Alternative strategies to attenuate the innate immune response are currently under investigation. One potential approach to reduce the visibility of the Ad vector to the immune system is the alteration of the capsid surface by virion encapsidation with cationic liposome [104] which resulted in 70-80% decrease in serum cytokines compared to unencapsidated virions without compromising the hepatic transduction efficiency. Another approach consists in the administration of PEGylated Ad vectors which resulted in a 50% to 70% decrease in serum cytokine compared to un-PEGylated Ad [105,106,107]. In a recent study the combination of methylprednisolone, an anti-inflammatory glucocorticoid, and PEGylated Ad potently inhibited IL-6 elevation [108]. Finally, it has been reported that a single administration of dexamethasone, another anti-inflammatory glucocorticoid, prior to Ad administration was able to significantly reduce both innate and adaptive immune response [109].

5.2. Gene therapy of Cystic Fibrosis lung disease

Cystic fibrosis (CF) is the most common life-limiting autosomal recessive disease, and it is estimated that 1 in 2500 Caucasian newborns are affected with CF although higher frequencies have been found in inbred population groups such as the Hutterites in Alberta, Canada (incidence of 1 in 313), Afrikaners in South Africa (1 in 355) and French Canadians (1 in 895) [110]. CF is a life-threatening disease and is characterized by chronic lung infections and inflammation that results in a life expectancy of 30-35 years [111]. The CF gene, termed CFTR (cystic fibrosis transmembrane conductance regulator), is a chloride channel expressed on the apical side of the airway epithelial cells. The lack of CFTR in CF patients causes a defect in water and ions exchange through the airway epithelium resulting in formation of thick mucus and subsequent lung inflammation and infection.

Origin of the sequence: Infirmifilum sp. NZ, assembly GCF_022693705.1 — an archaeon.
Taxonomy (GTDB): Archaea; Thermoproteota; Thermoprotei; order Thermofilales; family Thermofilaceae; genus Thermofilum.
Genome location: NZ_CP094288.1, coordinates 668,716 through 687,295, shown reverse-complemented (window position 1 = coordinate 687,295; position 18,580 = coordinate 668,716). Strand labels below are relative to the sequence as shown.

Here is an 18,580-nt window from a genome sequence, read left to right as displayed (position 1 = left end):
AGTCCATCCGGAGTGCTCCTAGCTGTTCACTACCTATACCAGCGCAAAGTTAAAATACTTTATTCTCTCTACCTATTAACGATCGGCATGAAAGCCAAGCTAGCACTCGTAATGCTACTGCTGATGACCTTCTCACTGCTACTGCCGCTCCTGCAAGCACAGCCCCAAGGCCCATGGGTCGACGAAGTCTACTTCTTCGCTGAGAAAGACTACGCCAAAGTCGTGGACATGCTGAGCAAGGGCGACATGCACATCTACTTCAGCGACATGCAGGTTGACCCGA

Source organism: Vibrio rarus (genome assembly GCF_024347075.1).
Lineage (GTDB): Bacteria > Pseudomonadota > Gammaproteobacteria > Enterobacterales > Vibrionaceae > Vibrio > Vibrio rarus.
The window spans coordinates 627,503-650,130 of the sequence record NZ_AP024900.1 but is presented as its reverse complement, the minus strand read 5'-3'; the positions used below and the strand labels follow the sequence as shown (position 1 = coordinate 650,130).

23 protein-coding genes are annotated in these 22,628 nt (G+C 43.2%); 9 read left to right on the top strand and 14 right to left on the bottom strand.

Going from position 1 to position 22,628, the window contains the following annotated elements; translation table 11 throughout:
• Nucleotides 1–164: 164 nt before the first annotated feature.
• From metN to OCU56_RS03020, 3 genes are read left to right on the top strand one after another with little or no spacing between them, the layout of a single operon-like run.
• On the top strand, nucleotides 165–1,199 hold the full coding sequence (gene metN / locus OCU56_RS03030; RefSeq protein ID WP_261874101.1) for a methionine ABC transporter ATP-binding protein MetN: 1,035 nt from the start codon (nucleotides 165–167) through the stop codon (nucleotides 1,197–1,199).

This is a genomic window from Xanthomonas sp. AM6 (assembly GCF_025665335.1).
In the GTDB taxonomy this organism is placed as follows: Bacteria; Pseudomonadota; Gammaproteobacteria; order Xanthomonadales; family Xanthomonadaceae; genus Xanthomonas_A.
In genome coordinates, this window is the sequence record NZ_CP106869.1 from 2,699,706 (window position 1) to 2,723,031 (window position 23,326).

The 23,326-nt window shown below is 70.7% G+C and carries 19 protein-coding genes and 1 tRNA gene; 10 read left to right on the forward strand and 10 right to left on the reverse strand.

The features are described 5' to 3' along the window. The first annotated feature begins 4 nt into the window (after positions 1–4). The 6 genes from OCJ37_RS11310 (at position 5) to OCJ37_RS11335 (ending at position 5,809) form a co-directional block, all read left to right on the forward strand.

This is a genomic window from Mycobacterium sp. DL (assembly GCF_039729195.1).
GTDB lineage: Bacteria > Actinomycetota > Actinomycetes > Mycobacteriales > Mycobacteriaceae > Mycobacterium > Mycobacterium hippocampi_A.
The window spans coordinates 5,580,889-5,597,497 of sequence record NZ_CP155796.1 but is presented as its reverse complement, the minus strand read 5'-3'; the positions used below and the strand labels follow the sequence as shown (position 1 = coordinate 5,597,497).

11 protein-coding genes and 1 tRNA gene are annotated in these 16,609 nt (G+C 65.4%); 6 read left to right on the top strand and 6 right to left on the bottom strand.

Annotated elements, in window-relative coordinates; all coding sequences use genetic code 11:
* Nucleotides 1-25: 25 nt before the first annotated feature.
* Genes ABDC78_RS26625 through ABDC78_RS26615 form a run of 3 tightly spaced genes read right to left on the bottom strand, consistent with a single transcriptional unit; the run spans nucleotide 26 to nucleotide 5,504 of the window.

Gene therapy strategies are highly desirable and attractive for CF because it is a monogenic disease with the main pathology in the lung, which is relatively easy to access for treatment. Theoretically, one single administration of a gene delivery vector expressing CFTR could be effective in restoring the protein activity and cure the disease.